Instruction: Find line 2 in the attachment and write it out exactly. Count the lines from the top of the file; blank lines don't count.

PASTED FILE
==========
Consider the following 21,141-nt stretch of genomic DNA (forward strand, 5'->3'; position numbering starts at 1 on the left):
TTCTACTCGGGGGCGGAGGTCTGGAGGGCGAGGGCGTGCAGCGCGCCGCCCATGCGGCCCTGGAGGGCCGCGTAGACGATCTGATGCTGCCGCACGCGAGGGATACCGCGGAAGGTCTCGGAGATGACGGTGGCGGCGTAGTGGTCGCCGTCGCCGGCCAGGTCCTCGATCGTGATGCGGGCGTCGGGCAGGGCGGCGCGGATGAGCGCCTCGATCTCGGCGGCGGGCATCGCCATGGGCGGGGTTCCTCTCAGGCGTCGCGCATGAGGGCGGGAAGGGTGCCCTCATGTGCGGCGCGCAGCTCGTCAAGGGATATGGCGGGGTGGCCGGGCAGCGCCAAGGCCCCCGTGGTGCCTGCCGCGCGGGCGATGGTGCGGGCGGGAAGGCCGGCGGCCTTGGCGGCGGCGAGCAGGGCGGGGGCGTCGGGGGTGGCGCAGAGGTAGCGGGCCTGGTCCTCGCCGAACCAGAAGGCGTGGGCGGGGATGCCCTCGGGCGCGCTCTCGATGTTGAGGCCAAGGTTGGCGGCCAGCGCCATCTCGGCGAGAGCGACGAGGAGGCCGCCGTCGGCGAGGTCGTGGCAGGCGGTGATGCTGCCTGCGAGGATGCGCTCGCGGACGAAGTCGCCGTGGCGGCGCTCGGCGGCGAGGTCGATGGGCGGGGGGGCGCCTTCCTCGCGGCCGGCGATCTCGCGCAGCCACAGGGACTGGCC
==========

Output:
TTCTACTCGGGGGCGGAGGTCTGGAGGGCGAGGGCGTGCAGCGCGCCGCCCATGCGGCCCTGGAGGGCCGCGTAGACGATCTGATGCTGCCGCACGCGAGGGATACCGCGGAAGGTCTCGGAGATGACGGTGGCGGCGTAGTGGTCGCCGTCGCCGGCCAGGTCCTCGATCGTGATGCGGGCGTCGGGCAGGGCGGCGCGGATGAGCGCCTCGATCTCGGCGGCGGGCATCGCCATGGGCGGGGTTCCTCTCAGGCGTCGCGCATGAGGGCGGGAAGGGTGCCCTCATGTGCGGCGCGCAGCTCGTCAAGGGATATGGCGGGGTGGCCGGGCAGCGCCAAGGCCCCCGTGGTGCCTGCCGCGCGGGCGATGGTGCGGGCGGGAAGGCCGGCGGCCTTGGCGGCGGCGAGCAGGGCGGGGGCGTCGGGGGTGGCGCAGAGGTAGCGGGCCTGGTCCTCGCCGAACCAGAAGGCGTGGGCGGGGATGCCCTCGGGCGCGCTCTCGATGTTGAGGCCAAGGTTGGCGGCCAGCGCCATCTCGGCGAGAGCGACGAGGAGGCCGCCGTCGGCGAGGTCGTGGCAGGCGGTGATGCTGCCTGCGAGGATGCGCTCGCGGACGAAGTCGCCGTGGCGGCGCTCGGCGGCGAGGTCGATGGGCGGGGGGGCGCCTTCCTCGCGGCCGGCGATCTCGCGCAGCCACAGGGACTGGCC